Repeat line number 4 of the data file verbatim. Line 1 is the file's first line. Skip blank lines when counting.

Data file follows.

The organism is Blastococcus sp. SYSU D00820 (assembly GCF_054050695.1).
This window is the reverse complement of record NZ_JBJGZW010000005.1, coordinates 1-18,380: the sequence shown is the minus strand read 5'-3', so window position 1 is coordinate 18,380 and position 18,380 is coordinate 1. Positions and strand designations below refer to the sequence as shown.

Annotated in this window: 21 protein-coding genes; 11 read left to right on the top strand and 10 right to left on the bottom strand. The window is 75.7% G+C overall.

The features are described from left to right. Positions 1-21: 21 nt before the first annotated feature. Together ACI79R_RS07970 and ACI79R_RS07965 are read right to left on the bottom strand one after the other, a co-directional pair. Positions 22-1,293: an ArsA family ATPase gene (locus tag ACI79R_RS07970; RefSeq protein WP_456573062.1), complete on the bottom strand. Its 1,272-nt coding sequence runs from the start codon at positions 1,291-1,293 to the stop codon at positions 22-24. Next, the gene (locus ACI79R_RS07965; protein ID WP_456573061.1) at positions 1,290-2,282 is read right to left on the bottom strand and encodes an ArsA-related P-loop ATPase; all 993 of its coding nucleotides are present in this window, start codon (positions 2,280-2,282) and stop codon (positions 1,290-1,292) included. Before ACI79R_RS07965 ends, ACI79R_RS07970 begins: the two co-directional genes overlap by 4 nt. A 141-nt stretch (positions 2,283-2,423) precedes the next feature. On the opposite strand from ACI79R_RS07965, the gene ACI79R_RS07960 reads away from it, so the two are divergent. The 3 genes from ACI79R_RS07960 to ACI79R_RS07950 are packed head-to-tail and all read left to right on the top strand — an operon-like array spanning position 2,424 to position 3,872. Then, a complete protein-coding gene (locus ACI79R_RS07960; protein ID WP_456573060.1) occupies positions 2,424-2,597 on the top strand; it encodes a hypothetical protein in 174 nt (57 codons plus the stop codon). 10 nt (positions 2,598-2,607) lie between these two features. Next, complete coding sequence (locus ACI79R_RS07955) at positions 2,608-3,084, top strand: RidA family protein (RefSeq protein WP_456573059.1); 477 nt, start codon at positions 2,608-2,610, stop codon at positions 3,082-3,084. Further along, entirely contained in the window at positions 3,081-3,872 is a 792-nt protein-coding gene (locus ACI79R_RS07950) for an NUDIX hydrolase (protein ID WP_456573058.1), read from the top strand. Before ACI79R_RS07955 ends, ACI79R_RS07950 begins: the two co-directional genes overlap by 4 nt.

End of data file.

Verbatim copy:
The features are described from left to right. Positions 1-21: 21 nt before the first annotated feature. Together ACI79R_RS07970 and ACI79R_RS07965 are read right to left on the bottom strand one after the other, a co-directional pair. Positions 22-1,293: an ArsA family ATPase gene (locus tag ACI79R_RS07970; RefSeq protein WP_456573062.1), complete on the bottom strand. Its 1,272-nt coding sequence runs from the start codon at positions 1,291-1,293 to the stop codon at positions 22-24. Next, the gene (locus ACI79R_RS07965; protein ID WP_456573061.1) at positions 1,290-2,282 is read right to left on the bottom strand and encodes an ArsA-related P-loop ATPase; all 993 of its coding nucleotides are present in this window, start codon (positions 2,280-2,282) and stop codon (positions 1,290-1,292) included. Before ACI79R_RS07965 ends, ACI79R_RS07970 begins: the two co-directional genes overlap by 4 nt. A 141-nt stretch (positions 2,283-2,423) precedes the next feature. On the opposite strand from ACI79R_RS07965, the gene ACI79R_RS07960 reads away from it, so the two are divergent. The 3 genes from ACI79R_RS07960 to ACI79R_RS07950 are packed head-to-tail and all read left to right on the top strand — an operon-like array spanning position 2,424 to position 3,872. Then, a complete protein-coding gene (locus ACI79R_RS07960; protein ID WP_456573060.1) occupies positions 2,424-2,597 on the top strand; it encodes a hypothetical protein in 174 nt (57 codons plus the stop codon). 10 nt (positions 2,598-2,607) lie between these two features. Next, complete coding sequence (locus ACI79R_RS07955) at positions 2,608-3,084, top strand: RidA family protein (RefSeq protein WP_456573059.1); 477 nt, start codon at positions 2,608-2,610, stop codon at positions 3,082-3,084. Further along, entirely contained in the window at positions 3,081-3,872 is a 792-nt protein-coding gene (locus ACI79R_RS07950) for an NUDIX hydrolase (protein ID WP_456573058.1), read from the top strand. Before ACI79R_RS07955 ends, ACI79R_RS07950 begins: the two co-directional genes overlap by 4 nt.